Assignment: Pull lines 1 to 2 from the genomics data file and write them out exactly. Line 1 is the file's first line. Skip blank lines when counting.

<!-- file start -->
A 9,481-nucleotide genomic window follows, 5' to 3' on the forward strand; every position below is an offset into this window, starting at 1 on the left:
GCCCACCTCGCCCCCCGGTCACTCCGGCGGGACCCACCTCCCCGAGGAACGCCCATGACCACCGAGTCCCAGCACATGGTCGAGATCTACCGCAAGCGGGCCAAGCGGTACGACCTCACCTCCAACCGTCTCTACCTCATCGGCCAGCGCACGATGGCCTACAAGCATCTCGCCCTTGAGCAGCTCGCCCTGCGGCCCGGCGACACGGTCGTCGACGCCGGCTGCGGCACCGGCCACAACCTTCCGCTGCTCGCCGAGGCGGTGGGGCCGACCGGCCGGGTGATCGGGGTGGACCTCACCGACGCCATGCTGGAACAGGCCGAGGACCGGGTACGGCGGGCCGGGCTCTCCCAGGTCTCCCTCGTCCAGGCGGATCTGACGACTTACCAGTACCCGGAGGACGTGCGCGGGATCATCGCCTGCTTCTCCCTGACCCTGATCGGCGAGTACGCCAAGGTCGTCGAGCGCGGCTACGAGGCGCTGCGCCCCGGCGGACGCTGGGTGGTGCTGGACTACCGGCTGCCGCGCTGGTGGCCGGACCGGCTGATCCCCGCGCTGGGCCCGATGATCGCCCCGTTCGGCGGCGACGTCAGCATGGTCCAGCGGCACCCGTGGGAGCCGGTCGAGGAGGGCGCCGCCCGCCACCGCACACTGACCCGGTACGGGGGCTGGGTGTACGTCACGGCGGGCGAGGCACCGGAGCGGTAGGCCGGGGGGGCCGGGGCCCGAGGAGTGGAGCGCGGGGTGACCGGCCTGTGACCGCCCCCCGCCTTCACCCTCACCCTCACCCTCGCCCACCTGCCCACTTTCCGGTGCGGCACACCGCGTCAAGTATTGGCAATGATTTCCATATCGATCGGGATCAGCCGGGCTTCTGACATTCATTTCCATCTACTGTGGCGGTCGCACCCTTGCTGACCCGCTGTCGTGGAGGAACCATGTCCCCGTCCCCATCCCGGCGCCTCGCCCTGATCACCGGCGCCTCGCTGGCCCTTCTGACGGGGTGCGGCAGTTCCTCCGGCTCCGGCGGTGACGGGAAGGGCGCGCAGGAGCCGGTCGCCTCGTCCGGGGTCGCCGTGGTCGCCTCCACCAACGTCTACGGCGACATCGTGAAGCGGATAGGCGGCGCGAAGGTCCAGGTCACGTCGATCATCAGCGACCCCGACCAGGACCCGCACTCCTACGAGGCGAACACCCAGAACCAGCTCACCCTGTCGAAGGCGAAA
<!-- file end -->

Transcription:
A 9,481-nucleotide genomic window follows, 5' to 3' on the forward strand; every position below is an offset into this window, starting at 1 on the left:
GCCCACCTCGCCCCCCGGTCACTCCGGCGGGACCCACCTCCCCGAGGAACGCCCATGACCACCGAGTCCCAGCACATGGTCGAGATCTACCGCAAGCGGGCCAAGCGGTACGACCTCACCTCCAACCGTCTCTACCTCATCGGCCAGCGCACGATGGCCTACAAGCATCTCGCCCTTGAGCAGCTCGCCCTGCGGCCCGGCGACACGGTCGTCGACGCCGGCTGCGGCACCGGCCACAACCTTCCGCTGCTCGCCGAGGCGGTGGGGCCGACCGGCCGGGTGATCGGGGTGGACCTCACCGACGCCATGCTGGAACAGGCCGAGGACCGGGTACGGCGGGCCGGGCTCTCCCAGGTCTCCCTCGTCCAGGCGGATCTGACGACTTACCAGTACCCGGAGGACGTGCGCGGGATCATCGCCTGCTTCTCCCTGACCCTGATCGGCGAGTACGCCAAGGTCGTCGAGCGCGGCTACGAGGCGCTGCGCCCCGGCGGACGCTGGGTGGTGCTGGACTACCGGCTGCCGCGCTGGTGGCCGGACCGGCTGATCCCCGCGCTGGGCCCGATGATCGCCCCGTTCGGCGGCGACGTCAGCATGGTCCAGCGGCACCCGTGGGAGCCGGTCGAGGAGGGCGCCGCCCGCCACCGCACACTGACCCGGTACGGGGGCTGGGTGTACGTCACGGCGGGCGAGGCACCGGAGCGGTAGGCCGGGGGGGCCGGGGCCCGAGGAGTGGAGCGCGGGGTGACCGGCCTGTGACCGCCCCCCGCCTTCACCCTCACCCTCACCCTCGCCCACCTGCCCACTTTCCGGTGCGGCACACCGCGTCAAGTATTGGCAATGATTTCCATATCGATCGGGATCAGCCGGGCTTCTGACATTCATTTCCATCTACTGTGGCGGTCGCACCCTTGCTGACCCGCTGTCGTGGAGGAACCATGTCCCCGTCCCCATCCCGGCGCCTCGCCCTGATCACCGGCGCCTCGCTGGCCCTTCTGACGGGGTGCGGCAGTTCCTCCGGCTCCGGCGGTGACGGGAAGGGCGCGCAGGAGCCGGTCGCCTCGTCCGGGGTCGCCGTGGTCGCCTCCACCAACGTCTACGGCGACATCGTGAAGCGGATAGGCGGCGCGAAGGTCCAGGTCACGTCGATCATCAGCGACCCCGACCAGGACCCGCACTCCTACGAGGCGAACACCCAGAACCAGCTCACCCTGTCGAAGGCGAAA